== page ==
13. ^ a b Barkai, Ran; Liran, Roy (2008). "Midsummer Sunset at Neolithic Jericho". Time and Mind. 1 (3): 273–284 [279]. doi:10.2752/175169708X329345. S2CID 161987206. Retrieved 27 July 2021.
  14. ^ Ślązak, Anna (21 June 2007). "Yet another sensational discovery by Polish archaeologists in Syria". Science in Poland service, Polish Press Agency. Retrieved 2016-02-23.
  15. ^ Mazurowski, R.F. (2007). "Pre- and Protohistory in the Near East: Tell Qaramel (Syria)". Newsletter 2006. Polish Centre of Mediterranean Archaeology, Warsaw University. Retrieved 2020-09-29.
  16. ^ a b O'Sullivan, Arieh (14 February 2011). "'World's first skyscraper sought to intimidate masses'". The Jerusalem Post. Retrieved 21 March 2023.
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  21. ^ a b Kuijt 2012, pp. 165–167.
  22. ^ Nigro, Lorenzo (2019). "Jericho and the Chronology of Palestine in the Early Bronze Age: a radiometric re-assessment" (PDF). Radiocarbon. 61 (1): 211–241. Bibcode:2019Radcb..61..211N. doi:10.1017/RDC.2018.76. S2CID 135118507.
  23. ^ a b Kenyon, Kathleen Mary (1957). Digging up Jericho: the results of the Jericho excavations, 1952–1956. Praeger. p. 68. ISBN 9780758162519. Archived from the original on 9 April 2017. Retrieved 9 July 2011.
  24. ^ a b c d Jacobs 2000, p. 691.
  25. ^ Nigro 2020, pp. 202–204.
  26. ^ Miller, James Maxwell; Hayes, John Haralson (1986). A History of Ancient Israel and Judah. Philadelphia: The Westminster Press. pp. 71–72. ISBN 978-0-664-21262-9.
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  28. ^ Wagemakers, Bart (2014). Archaeology in the 'Land of Tells and Ruins': A History of Excavations in the Holy Land Inspired by the Photographs and Accounts of Leo Boer. Oxbow Books. p. 122ff. ISBN 978-1-78297-246-4.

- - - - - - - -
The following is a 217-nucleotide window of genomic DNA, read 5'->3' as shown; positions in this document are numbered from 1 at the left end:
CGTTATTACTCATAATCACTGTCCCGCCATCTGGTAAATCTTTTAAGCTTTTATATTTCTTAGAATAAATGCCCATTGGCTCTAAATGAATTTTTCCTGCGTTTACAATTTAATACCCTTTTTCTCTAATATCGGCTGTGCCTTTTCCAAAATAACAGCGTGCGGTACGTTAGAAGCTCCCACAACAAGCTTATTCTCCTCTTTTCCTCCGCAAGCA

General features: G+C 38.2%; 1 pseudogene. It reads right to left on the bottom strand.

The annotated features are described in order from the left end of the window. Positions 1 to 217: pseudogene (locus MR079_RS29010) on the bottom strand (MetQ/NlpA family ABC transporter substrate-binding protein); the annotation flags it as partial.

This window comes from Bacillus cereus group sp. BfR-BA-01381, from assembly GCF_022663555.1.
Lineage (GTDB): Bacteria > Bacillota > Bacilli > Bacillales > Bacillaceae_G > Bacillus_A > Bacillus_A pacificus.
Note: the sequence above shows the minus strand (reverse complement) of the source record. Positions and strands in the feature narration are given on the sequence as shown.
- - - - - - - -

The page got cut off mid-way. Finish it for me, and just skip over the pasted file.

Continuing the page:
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  30. ^ Warren, Charles (1876). Underground Jerusalem. Richard Bentley & Son. p. 196.
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  35. ^ "Tell-es Sultan". lasapienzatojericho.it. Retrieved 21 March 2023.
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  37. ^ Ancient Jericho: Tell es-Sultan. 2012 application for nomination as a World Heritage Site, in UNESCO's "Tentative Lists" [1]
  38. ^ Negev & Gibson, eds. (2001), Fortifications: Neolithic and Chalcolithic periods, p. 180
  39. ^ Bar-Yosef, Ofer (1986). "The Walls of Jericho: An Alternative Interpretation". Current Anthropology. 27 (2): 157–162. doi:10.1086/203413. ISSN 0011-3204. S2CID 7798010.
  40. ^ Kenyon, Kathleen M. (1981). Excavations at Jericho, Vol. III: The Architecture and Stratigraphy of the Tell. London: British School of Archaeology in Jerusalem. ISBN 0-9500542-3-2.
  41. ^ Wynne Parry (February 18, 2011). "Tower of Power: Mystery of Ancient Jericho Monument Revealed". livescience.com.

Bibliography

Further reading